September/October 2002

Our 55nd Issue (Volume 10, No.5)

Subscribers, use your password to see complete reviews, many with screen shots and tester feedback, of the 120 titles in this issue by searching on Sep 02 for "CSR Issue Date" in the Children's Software Finder database.

Preview the first 4 pages of this issue as a PDF
Browse Articles from past issues.
LittleClickers columns for kids, by CSR editors
CONTENTS
Preschool Tech Roundup
Must Have Homework Helpers
All-Star Software Poster
School All-Star Awards
School Supplement: Teachers, Students and the Palm OS
Software News for Schools
School Technology Update: Trends from FETC and NECC
eMac Review
Straight From the Testers
Little Clickers: Let's Visit the Serengeti
New Media Mall
Mailbag
Directory of New Releases
SOFTWARE NEWS
Preschool & Kindergarten
Early Elementary
Upper Elementary
Middle & High School
FEATURE REVIEWS
Dora the Explorer: Backpack Adventures
Curious George Reading and Phonics
Jumbo Music Ball
Playhouse Disney's The Book of Pooh: A Story Without a Tail
Barbie Sparkling Ice Show CD-ROM
Pixter Plus
Stuart Little Learning Adventures
Liberty's Kids CD-ROM: The Real Adventures of the American Revolution
LEGO Soccer Mania
Jean Explores Mathematics and Writing
MathArena Advanced
Ultimate Ride Disney Coaster
Mind Power Math Middle School

The Digital Learning Revolution -- Progress or Inertia?

 
Back in 1984, the Mac and the IBM PC were newborns and many educators excitedly predicted that these devices would forever change schools.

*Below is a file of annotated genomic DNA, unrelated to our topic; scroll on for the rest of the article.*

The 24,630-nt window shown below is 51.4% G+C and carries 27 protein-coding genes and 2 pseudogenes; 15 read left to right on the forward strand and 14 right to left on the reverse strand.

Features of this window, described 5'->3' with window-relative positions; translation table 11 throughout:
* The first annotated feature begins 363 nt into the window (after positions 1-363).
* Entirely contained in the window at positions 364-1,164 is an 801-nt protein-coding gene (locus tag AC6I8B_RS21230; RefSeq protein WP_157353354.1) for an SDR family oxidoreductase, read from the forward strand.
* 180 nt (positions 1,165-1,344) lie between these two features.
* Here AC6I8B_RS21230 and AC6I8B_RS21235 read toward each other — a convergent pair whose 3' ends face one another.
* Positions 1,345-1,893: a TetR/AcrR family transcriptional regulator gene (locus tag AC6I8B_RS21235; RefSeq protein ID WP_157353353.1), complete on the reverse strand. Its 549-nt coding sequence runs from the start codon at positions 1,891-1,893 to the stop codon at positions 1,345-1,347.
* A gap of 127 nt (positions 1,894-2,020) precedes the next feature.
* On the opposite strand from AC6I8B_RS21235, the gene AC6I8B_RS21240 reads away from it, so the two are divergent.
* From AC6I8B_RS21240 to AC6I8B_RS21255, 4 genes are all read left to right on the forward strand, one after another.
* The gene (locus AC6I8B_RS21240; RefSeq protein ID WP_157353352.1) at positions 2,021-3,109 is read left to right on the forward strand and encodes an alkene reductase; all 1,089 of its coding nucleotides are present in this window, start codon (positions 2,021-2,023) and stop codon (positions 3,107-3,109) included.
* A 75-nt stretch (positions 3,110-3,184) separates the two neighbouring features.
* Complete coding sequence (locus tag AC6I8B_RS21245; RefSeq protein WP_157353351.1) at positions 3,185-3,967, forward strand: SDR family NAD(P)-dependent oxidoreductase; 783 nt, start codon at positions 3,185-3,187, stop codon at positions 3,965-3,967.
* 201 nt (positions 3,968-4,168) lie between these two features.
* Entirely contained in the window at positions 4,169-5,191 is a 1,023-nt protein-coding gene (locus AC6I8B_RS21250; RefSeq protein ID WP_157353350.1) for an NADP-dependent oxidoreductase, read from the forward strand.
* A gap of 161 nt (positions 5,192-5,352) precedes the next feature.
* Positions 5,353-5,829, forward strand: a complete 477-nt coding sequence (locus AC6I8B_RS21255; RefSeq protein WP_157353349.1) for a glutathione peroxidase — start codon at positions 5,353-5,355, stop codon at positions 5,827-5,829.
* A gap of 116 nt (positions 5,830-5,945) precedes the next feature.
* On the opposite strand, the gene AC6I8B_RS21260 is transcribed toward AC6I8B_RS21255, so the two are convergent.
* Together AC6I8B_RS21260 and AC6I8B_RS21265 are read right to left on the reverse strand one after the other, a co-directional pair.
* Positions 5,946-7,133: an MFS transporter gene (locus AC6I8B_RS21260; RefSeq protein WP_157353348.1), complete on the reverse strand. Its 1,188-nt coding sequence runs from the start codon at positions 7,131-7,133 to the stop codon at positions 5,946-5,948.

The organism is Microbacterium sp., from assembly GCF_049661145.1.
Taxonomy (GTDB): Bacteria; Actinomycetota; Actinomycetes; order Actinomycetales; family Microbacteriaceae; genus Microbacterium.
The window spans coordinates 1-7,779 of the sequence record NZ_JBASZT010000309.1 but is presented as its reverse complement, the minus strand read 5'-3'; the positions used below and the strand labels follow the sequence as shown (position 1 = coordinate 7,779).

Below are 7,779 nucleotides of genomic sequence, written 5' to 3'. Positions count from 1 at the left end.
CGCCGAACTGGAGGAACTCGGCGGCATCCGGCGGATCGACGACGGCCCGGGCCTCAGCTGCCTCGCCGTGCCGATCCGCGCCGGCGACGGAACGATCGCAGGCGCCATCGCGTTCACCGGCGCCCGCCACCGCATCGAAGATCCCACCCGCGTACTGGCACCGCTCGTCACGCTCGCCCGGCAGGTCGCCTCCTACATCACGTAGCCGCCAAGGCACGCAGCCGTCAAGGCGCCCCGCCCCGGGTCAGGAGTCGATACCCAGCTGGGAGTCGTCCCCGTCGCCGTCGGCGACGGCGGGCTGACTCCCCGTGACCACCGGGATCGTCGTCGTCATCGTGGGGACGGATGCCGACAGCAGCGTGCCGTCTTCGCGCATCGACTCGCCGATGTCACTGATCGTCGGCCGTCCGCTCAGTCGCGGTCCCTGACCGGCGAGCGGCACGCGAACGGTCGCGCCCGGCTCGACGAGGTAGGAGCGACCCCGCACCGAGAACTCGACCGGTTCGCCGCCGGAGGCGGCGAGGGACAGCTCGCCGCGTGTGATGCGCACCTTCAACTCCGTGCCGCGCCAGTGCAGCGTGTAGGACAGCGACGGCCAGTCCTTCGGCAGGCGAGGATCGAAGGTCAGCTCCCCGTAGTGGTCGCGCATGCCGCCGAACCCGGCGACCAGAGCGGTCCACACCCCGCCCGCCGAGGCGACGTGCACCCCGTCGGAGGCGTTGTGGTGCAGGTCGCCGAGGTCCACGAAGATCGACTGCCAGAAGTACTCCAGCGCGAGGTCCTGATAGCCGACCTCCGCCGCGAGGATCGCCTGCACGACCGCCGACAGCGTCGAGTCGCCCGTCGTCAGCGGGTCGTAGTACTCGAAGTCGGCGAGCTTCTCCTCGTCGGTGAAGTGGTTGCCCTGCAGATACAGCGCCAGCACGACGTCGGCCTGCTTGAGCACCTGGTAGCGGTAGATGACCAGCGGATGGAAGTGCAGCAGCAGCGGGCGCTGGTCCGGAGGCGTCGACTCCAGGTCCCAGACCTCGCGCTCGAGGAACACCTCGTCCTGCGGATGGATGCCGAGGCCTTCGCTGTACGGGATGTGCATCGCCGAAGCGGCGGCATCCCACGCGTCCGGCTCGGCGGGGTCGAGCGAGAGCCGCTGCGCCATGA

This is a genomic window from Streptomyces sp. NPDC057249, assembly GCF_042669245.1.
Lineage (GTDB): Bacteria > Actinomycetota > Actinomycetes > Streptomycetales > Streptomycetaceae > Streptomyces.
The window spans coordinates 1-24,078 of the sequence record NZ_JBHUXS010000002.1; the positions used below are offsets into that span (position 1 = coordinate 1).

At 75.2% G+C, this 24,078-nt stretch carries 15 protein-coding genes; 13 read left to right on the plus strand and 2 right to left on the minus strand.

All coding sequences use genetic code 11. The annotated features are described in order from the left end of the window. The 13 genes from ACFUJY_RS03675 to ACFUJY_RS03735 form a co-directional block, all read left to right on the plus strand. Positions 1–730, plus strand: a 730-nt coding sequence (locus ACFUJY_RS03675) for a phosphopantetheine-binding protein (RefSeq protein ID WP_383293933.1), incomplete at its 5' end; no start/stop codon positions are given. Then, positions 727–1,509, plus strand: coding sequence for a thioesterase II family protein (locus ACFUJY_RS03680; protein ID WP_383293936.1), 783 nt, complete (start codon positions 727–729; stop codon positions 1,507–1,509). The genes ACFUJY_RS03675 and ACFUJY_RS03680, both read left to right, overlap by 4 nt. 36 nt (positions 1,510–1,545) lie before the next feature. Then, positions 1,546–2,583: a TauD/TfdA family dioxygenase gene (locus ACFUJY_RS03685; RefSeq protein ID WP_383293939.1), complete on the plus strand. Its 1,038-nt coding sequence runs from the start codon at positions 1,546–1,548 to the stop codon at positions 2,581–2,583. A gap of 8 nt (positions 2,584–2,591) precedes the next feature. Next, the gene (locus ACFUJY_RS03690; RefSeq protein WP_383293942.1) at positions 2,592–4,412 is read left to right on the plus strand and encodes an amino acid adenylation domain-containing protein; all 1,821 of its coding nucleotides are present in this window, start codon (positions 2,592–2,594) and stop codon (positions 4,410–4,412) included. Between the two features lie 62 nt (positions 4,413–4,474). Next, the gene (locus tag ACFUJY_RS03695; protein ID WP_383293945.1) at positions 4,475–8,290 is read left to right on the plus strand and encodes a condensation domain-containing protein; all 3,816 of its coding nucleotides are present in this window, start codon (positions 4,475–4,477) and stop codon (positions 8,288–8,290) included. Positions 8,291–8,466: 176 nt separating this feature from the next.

Almost two decades later, computers have not made a significant difference for most teachers. Basals still dominate the K-6 curriculum, and stacks of workbooks still fill student desks. Sure, classroom computers are used for word processing, or maybe Internet searches, but complete integration with curriculum is still a long way off.
 
Some interesting technology innovations do find their way into schools, via tech-savvy teachers and gadget-loving administrators. Take the Palm handhelds, for example, which have become popular with teachers and students for specific tasks like keeping a calendar or scoring reading tests. On page 23 , check out Ann Orr's in-depth examination of some of the better educational Palm OS applications. Other tech breakthroughs are coming from the world of toys, from companies like Neurosmith and Leapfrog. Gadgets like Phonics Tiles (page 5), for instance, let children play with letters the way they would blocks, with the added bonus of hearing the words they "build" read out loud.
 
Be sure to check out our review of I Spy Challenger -- a great logical thinking activity for the Game Boy Advance. Game Boys in the classroom? Now there's an interesting idea!
 
Stay tuned for a wild 2003.
 
Sincerely,
 
 
Ann, Ellen and Warren
CSR is a publication of Active Learning Associates, Inc., an independent, educator-owned company dedicated to providing unbiased, critical reviews of children's interactive media. Subscriptions include online access to all reviews. To start a subscription, please call 800-993-9499 from 9-5 EST or use our secure subscription form.
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